As science fiction is my favorite genre in film and TV, of course it's the first place I've turned to for book choices in the realm of fiction. So, here's the falling-apart paperback copy of Neuromancer, the classic cyberpunk novel from 1984, that I finished up a couple weeks ago. It was recommended by my husband who read it for one of his college courses a few years ago. I enjoyed it. I'm unfamiliar with and newly learning about the origins of cyberpunk; it seems that Neuromancer, and apparently William Gibson's work in general, has been hugely influential on the genre and sci-fi at large. The Matrix movies came to mind repeatedly as I was reading it (the use of "Zion" especially caught my attention). There were times when it strongly reminded me of Blade Runner (which predates this novel), though more loosely in the sense of mixing sci-fi with elements of crime noir (if I can use that term). I also thought of the Ghost in the Shell movies/Stand Alone Complex quite a bit. And I'm sure there are plenty of other books, movies, and series I'm as yet unfamiliar with that it applies to as well.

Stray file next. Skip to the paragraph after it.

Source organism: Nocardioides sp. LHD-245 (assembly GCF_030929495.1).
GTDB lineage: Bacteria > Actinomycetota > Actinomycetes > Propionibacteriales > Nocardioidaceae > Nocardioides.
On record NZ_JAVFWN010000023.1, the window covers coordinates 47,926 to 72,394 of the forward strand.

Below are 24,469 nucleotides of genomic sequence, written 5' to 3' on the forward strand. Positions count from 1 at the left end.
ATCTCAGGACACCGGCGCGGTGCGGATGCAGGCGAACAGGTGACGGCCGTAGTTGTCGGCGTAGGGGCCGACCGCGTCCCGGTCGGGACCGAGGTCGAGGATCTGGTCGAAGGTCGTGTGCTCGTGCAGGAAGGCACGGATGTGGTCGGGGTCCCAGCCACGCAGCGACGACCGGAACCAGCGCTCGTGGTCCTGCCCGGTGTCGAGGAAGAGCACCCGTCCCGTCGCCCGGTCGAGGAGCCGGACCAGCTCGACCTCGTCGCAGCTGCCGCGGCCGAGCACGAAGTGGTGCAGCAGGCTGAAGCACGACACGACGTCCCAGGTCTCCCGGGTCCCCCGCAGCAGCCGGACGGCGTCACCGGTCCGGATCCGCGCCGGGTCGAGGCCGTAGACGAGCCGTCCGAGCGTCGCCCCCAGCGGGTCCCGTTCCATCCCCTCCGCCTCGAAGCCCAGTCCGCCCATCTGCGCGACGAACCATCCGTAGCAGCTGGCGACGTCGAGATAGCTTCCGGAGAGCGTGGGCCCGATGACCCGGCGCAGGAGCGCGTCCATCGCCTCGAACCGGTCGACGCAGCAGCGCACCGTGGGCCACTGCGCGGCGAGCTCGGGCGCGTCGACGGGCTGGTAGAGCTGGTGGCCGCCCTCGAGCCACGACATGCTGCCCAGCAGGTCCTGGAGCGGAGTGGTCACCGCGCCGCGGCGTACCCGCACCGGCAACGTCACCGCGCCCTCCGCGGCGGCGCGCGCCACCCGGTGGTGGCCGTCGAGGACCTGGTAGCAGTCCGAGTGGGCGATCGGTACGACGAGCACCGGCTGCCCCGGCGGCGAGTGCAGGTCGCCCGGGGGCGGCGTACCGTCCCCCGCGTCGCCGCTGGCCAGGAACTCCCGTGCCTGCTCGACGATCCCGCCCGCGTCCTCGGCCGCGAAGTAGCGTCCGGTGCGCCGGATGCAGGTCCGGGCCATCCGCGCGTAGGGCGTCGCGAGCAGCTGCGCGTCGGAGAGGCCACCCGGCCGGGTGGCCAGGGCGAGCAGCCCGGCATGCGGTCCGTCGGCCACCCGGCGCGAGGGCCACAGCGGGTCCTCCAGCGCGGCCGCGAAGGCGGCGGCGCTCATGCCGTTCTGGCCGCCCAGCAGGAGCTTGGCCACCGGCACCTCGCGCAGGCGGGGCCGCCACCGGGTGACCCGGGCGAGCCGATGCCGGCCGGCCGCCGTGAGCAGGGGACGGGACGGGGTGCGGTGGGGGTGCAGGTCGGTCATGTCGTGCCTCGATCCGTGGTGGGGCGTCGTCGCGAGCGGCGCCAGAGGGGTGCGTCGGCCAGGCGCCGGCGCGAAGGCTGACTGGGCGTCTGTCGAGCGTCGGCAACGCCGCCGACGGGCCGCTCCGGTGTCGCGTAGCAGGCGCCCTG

There are two more novels after this one that complete William Gibson's Sprawl trilogy. I'll be on the lookout for them in the future. You know, the dystopian near-future. For now, I'm already deep into my next read - you might be able to guess what it is based on a highly anticipated movie coming out next month.

Sunday, November 11, 2012

Flying Messages of Yore

Siouxland PigeonGram

A recent news headline captured my imagination and sent me on a mission learning about the history of carrier pigeons. The relationships throughout history between humans and service/working animals has always been fascinating to me, but I'd only really considered equines and dogs for the most part, and elephants, dolphins and falcons to a lesser extent. For whatever reason, carrier pigeons have almost completely escaped my awareness until now.